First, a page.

In the field

I took the review gun to Frankston Australia Gun Club to ascertain the handling in regards to balance, swing and pattern performance along with a test of my dexterity to manoeuvre the firearm. The Dickinson mounted well straight out of its cardboard box and quite a few clay targets, including some report pairs and a simulated pair, were bought to grief. On this occasion I’d inadvertently left the full choke tube in and probably overtaxed myself on closer targets, but further and mid-range clays out to 30m were convincingly destroyed.

Operating the gun was simple but was always going to be a test for me as a new set of skills was required. By the end of my second round of 25 targets my brain began to realise I not only had to operate the in-line bolt slide to reload another cartridge, but also had to activate the bolt handle to eject the last empty cartridge to ensure the gun was safe, the bolt remaining open for all to see.

Distributor Steve Sayers revealed many right-handed shooters were opting for the left-handed model so they could direct the bolt by supporting the gun by holding on to the stock. As a right-hander I chose a right-handed gun that required me to support it by the fore-end while operating the trigger and action with my right hand - forcing me to release my hold of the pistol grip. By the end of my first round of 25 targets, and with a greater degree of concentration, I was operating the gun as intended.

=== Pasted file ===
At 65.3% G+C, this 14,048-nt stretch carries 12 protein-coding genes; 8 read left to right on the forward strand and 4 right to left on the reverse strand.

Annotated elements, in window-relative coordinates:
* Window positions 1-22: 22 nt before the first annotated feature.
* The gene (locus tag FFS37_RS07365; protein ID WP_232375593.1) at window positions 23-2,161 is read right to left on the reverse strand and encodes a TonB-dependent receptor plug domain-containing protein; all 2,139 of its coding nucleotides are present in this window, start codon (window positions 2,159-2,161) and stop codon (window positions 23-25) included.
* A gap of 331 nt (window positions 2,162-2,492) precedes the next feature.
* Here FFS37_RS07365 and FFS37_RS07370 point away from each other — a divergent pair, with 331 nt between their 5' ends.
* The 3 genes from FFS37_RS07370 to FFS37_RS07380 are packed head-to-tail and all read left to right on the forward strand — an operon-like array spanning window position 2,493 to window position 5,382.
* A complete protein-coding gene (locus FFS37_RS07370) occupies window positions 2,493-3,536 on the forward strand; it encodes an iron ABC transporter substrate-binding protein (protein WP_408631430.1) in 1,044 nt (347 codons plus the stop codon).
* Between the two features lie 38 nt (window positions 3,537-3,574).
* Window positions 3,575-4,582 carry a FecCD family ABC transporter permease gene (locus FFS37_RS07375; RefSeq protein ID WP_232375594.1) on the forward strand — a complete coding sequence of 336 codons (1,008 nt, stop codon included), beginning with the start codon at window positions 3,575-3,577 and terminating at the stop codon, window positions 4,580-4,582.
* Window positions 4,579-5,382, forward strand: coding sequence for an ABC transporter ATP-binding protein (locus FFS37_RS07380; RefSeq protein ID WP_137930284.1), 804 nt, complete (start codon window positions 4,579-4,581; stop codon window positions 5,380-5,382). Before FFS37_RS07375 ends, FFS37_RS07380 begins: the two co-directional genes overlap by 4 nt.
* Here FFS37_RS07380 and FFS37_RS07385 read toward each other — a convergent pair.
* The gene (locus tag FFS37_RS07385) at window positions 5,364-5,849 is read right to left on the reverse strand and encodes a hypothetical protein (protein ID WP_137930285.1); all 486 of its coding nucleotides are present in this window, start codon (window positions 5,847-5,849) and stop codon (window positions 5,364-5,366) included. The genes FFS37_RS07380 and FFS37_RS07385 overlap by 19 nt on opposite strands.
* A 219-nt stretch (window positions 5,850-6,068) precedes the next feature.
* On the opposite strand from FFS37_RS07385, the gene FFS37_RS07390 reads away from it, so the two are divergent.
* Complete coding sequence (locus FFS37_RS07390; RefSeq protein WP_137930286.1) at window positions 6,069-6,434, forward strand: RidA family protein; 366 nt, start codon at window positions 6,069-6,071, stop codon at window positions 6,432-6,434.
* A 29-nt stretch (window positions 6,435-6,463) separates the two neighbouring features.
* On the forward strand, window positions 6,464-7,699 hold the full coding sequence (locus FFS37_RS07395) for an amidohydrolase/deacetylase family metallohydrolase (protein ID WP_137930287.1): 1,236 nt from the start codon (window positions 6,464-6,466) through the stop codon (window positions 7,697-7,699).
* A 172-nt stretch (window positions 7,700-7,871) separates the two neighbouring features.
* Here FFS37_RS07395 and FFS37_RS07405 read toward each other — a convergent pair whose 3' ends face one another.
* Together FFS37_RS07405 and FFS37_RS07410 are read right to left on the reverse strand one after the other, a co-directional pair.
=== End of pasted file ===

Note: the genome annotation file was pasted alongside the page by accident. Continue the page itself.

Conclusion

I found the Dickinson a delight to use albeit a challenge for someone like me. The standard model was excellent and I couldn’t help thinking about shooting a few foxes or pigs with the added firepower of a five-shot capacity shotgun, particularly the synthetic model with a Holosun red dot sight fitted for deer hunting in heavy scrub.

Steve also distributes these and set one up on the synthetic model for photographic purposes. The Dickinson T1000 is the wooden version but there are also camo, tactical and synthetic stock options as well as a combination set with every model available in left or right-handed option. Prices start from $895 for the basic model up to $1190 for the combination set with two barrels, the Picatinny rail for the scope mount is around $35 and with the Dickinson having a two-year warranty, it offers excellent value for the keen medium-sized game hunter or waterfowler.

Specifications

Manufacturer: Dickinson, Turkey

Model: Dickinson T1000

Distributor: SJS Trading Co., Melbourne.

Configuration and chamber: In-line, bolt-action five-shot, 12-gauge shotgun, 76mm chamber

Overall length: 1280mm (50½^)

Barrel length: 700mm (27½^)

Overall weight: 3.16kg (6lb 15oz)

Proof: Guaranteed by Turkish Government. Steel shot compatible with no tighter than Modified (½) choke

Bore size: 0.723^

Chokes: Interchangeable choke tubes; Cylinder 0.722^, Imp. Cylinder 0.712^, Modified 0.702^, Imp. Modified 0.694^, Full 0.683^

Trigger pull: 1.8kg/4lb.

Warranty: Two years

Packaging: Supplied in cardboard carton with accessories and instruction booklet